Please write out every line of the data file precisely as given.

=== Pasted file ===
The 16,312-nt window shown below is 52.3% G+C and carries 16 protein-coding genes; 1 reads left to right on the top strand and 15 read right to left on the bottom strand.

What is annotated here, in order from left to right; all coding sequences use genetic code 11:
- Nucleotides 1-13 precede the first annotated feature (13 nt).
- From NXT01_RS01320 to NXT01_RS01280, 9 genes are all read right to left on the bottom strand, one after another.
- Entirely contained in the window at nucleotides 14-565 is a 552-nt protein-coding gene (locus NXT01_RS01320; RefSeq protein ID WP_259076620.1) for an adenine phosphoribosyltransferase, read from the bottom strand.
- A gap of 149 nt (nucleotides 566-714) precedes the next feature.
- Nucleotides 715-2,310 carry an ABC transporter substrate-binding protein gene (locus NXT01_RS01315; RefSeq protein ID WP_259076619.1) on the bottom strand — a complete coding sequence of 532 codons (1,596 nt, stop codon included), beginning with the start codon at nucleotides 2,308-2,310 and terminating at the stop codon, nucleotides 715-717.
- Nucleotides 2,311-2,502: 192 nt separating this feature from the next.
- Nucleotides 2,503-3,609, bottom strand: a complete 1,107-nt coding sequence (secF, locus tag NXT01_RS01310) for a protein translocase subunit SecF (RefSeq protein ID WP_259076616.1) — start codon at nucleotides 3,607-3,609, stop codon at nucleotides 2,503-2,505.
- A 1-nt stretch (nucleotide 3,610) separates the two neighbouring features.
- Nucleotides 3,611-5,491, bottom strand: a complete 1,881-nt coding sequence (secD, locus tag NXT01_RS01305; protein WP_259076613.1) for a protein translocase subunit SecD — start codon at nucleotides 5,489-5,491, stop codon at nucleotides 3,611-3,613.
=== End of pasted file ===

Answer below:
The 16,312-nt window shown below is 52.3% G+C and carries 16 protein-coding genes; 1 reads left to right on the top strand and 15 read right to left on the bottom strand.

What is annotated here, in order from left to right; all coding sequences use genetic code 11:
- Nucleotides 1-13 precede the first annotated feature (13 nt).
- From NXT01_RS01320 to NXT01_RS01280, 9 genes are all read right to left on the bottom strand, one after another.
- Entirely contained in the window at nucleotides 14-565 is a 552-nt protein-coding gene (locus NXT01_RS01320; RefSeq protein ID WP_259076620.1) for an adenine phosphoribosyltransferase, read from the bottom strand.
- A gap of 149 nt (nucleotides 566-714) precedes the next feature.
- Nucleotides 715-2,310 carry an ABC transporter substrate-binding protein gene (locus NXT01_RS01315; RefSeq protein ID WP_259076619.1) on the bottom strand — a complete coding sequence of 532 codons (1,596 nt, stop codon included), beginning with the start codon at nucleotides 2,308-2,310 and terminating at the stop codon, nucleotides 715-717.
- Nucleotides 2,311-2,502: 192 nt separating this feature from the next.
- Nucleotides 2,503-3,609, bottom strand: a complete 1,107-nt coding sequence (secF, locus tag NXT01_RS01310) for a protein translocase subunit SecF (RefSeq protein ID WP_259076616.1) — start codon at nucleotides 3,607-3,609, stop codon at nucleotides 2,503-2,505.
- A 1-nt stretch (nucleotide 3,610) separates the two neighbouring features.
- Nucleotides 3,611-5,491, bottom strand: a complete 1,881-nt coding sequence (secD, locus tag NXT01_RS01305; protein WP_259076613.1) for a protein translocase subunit SecD — start codon at nucleotides 5,489-5,491, stop codon at nucleotides 3,611-3,613.